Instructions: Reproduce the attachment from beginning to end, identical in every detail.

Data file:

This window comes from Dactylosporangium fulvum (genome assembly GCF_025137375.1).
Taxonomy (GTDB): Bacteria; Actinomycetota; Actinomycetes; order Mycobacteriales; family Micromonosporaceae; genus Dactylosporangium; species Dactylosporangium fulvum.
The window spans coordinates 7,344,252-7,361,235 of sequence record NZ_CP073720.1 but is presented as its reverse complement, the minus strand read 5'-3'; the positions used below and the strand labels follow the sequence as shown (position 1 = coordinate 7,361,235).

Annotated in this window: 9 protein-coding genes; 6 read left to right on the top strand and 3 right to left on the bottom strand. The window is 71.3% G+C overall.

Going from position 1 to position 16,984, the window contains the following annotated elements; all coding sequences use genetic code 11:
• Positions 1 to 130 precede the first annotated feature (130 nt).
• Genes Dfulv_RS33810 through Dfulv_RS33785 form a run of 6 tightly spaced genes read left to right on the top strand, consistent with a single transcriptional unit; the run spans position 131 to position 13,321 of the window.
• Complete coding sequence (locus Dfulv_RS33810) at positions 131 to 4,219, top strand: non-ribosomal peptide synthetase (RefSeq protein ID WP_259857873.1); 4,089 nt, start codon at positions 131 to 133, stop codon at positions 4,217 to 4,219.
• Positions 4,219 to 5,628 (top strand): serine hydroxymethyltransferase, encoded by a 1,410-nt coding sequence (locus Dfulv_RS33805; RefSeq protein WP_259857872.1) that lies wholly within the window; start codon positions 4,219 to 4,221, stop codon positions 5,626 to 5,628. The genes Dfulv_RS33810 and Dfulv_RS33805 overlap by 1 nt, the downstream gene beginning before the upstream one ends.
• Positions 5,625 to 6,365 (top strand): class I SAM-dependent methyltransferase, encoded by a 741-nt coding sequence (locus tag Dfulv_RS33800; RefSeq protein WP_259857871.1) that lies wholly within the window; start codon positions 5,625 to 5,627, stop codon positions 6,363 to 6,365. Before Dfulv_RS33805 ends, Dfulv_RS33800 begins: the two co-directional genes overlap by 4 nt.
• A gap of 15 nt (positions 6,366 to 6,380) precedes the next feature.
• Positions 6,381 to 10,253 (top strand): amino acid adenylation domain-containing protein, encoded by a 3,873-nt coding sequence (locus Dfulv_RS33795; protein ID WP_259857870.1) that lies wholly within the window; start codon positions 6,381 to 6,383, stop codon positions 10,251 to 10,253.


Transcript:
This window comes from Dactylosporangium fulvum (genome assembly GCF_025137375.1).
Taxonomy (GTDB): Bacteria; Actinomycetota; Actinomycetes; order Mycobacteriales; family Micromonosporaceae; genus Dactylosporangium; species Dactylosporangium fulvum.
The window spans coordinates 7,344,252-7,361,235 of sequence record NZ_CP073720.1 but is presented as its reverse complement, the minus strand read 5'-3'; the positions used below and the strand labels follow the sequence as shown (position 1 = coordinate 7,361,235).

Annotated in this window: 9 protein-coding genes; 6 read left to right on the top strand and 3 right to left on the bottom strand. The window is 71.3% G+C overall.

Going from position 1 to position 16,984, the window contains the following annotated elements; all coding sequences use genetic code 11:
• Positions 1 to 130 precede the first annotated feature (130 nt).
• Genes Dfulv_RS33810 through Dfulv_RS33785 form a run of 6 tightly spaced genes read left to right on the top strand, consistent with a single transcriptional unit; the run spans position 131 to position 13,321 of the window.
• Complete coding sequence (locus Dfulv_RS33810) at positions 131 to 4,219, top strand: non-ribosomal peptide synthetase (RefSeq protein ID WP_259857873.1); 4,089 nt, start codon at positions 131 to 133, stop codon at positions 4,217 to 4,219.
• Positions 4,219 to 5,628 (top strand): serine hydroxymethyltransferase, encoded by a 1,410-nt coding sequence (locus Dfulv_RS33805; RefSeq protein WP_259857872.1) that lies wholly within the window; start codon positions 4,219 to 4,221, stop codon positions 5,626 to 5,628. The genes Dfulv_RS33810 and Dfulv_RS33805 overlap by 1 nt, the downstream gene beginning before the upstream one ends.
• Positions 5,625 to 6,365 (top strand): class I SAM-dependent methyltransferase, encoded by a 741-nt coding sequence (locus tag Dfulv_RS33800; RefSeq protein WP_259857871.1) that lies wholly within the window; start codon positions 5,625 to 5,627, stop codon positions 6,363 to 6,365. Before Dfulv_RS33805 ends, Dfulv_RS33800 begins: the two co-directional genes overlap by 4 nt.
• A gap of 15 nt (positions 6,366 to 6,380) precedes the next feature.
• Positions 6,381 to 10,253 (top strand): amino acid adenylation domain-containing protein, encoded by a 3,873-nt coding sequence (locus Dfulv_RS33795; protein ID WP_259857870.1) that lies wholly within the window; start codon positions 6,381 to 6,383, stop codon positions 10,251 to 10,253.